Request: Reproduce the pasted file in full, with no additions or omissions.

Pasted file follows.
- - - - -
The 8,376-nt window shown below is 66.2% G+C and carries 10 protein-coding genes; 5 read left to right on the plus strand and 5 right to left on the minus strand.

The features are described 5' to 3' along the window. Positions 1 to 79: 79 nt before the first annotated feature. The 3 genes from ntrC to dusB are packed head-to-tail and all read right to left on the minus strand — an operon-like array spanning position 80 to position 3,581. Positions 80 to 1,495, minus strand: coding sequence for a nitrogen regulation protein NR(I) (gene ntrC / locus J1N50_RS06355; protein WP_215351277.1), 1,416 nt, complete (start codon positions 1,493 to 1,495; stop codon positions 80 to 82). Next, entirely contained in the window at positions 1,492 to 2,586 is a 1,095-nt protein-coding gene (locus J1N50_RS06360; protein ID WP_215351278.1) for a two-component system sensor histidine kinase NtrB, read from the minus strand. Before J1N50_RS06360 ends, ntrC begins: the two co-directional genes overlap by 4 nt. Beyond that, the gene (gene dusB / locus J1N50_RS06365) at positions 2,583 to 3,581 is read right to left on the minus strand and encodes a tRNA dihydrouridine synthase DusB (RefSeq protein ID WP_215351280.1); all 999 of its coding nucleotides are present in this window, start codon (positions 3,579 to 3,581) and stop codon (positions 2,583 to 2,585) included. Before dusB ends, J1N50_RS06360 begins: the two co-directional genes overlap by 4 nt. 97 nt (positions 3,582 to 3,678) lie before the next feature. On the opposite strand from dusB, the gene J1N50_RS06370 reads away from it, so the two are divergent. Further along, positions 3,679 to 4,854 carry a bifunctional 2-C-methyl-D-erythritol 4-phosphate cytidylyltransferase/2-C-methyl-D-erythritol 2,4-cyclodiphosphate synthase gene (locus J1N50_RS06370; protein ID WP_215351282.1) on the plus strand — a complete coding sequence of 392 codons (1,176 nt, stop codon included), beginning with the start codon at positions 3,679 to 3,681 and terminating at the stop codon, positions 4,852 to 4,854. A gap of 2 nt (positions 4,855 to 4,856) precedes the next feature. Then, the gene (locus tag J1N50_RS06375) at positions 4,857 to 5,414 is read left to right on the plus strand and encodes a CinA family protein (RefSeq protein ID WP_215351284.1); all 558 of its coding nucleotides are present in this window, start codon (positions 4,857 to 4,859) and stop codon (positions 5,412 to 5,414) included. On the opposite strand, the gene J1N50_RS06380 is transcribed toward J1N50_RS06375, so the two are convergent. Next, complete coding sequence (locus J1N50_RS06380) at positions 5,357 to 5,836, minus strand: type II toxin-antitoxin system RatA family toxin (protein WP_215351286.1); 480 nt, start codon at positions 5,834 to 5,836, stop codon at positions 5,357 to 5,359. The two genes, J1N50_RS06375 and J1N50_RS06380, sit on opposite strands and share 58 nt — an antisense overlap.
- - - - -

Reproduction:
The 8,376-nt window shown below is 66.2% G+C and carries 10 protein-coding genes; 5 read left to right on the plus strand and 5 right to left on the minus strand.

The features are described 5' to 3' along the window. Positions 1 to 79: 79 nt before the first annotated feature. The 3 genes from ntrC to dusB are packed head-to-tail and all read right to left on the minus strand — an operon-like array spanning position 80 to position 3,581. Positions 80 to 1,495, minus strand: coding sequence for a nitrogen regulation protein NR(I) (gene ntrC / locus J1N50_RS06355; protein WP_215351277.1), 1,416 nt, complete (start codon positions 1,493 to 1,495; stop codon positions 80 to 82). Next, entirely contained in the window at positions 1,492 to 2,586 is a 1,095-nt protein-coding gene (locus J1N50_RS06360; protein ID WP_215351278.1) for a two-component system sensor histidine kinase NtrB, read from the minus strand. Before J1N50_RS06360 ends, ntrC begins: the two co-directional genes overlap by 4 nt. Beyond that, the gene (gene dusB / locus J1N50_RS06365) at positions 2,583 to 3,581 is read right to left on the minus strand and encodes a tRNA dihydrouridine synthase DusB (RefSeq protein ID WP_215351280.1); all 999 of its coding nucleotides are present in this window, start codon (positions 3,579 to 3,581) and stop codon (positions 2,583 to 2,585) included. Before dusB ends, J1N50_RS06360 begins: the two co-directional genes overlap by 4 nt. 97 nt (positions 3,582 to 3,678) lie before the next feature. On the opposite strand from dusB, the gene J1N50_RS06370 reads away from it, so the two are divergent. Further along, positions 3,679 to 4,854 carry a bifunctional 2-C-methyl-D-erythritol 4-phosphate cytidylyltransferase/2-C-methyl-D-erythritol 2,4-cyclodiphosphate synthase gene (locus J1N50_RS06370; protein ID WP_215351282.1) on the plus strand — a complete coding sequence of 392 codons (1,176 nt, stop codon included), beginning with the start codon at positions 3,679 to 3,681 and terminating at the stop codon, positions 4,852 to 4,854. A gap of 2 nt (positions 4,855 to 4,856) precedes the next feature. Then, the gene (locus tag J1N50_RS06375) at positions 4,857 to 5,414 is read left to right on the plus strand and encodes a CinA family protein (RefSeq protein ID WP_215351284.1); all 558 of its coding nucleotides are present in this window, start codon (positions 4,857 to 4,859) and stop codon (positions 5,412 to 5,414) included. On the opposite strand, the gene J1N50_RS06380 is transcribed toward J1N50_RS06375, so the two are convergent. Next, complete coding sequence (locus J1N50_RS06380) at positions 5,357 to 5,836, minus strand: type II toxin-antitoxin system RatA family toxin (protein WP_215351286.1); 480 nt, start codon at positions 5,834 to 5,836, stop codon at positions 5,357 to 5,359. The two genes, J1N50_RS06375 and J1N50_RS06380, sit on opposite strands and share 58 nt — an antisense overlap.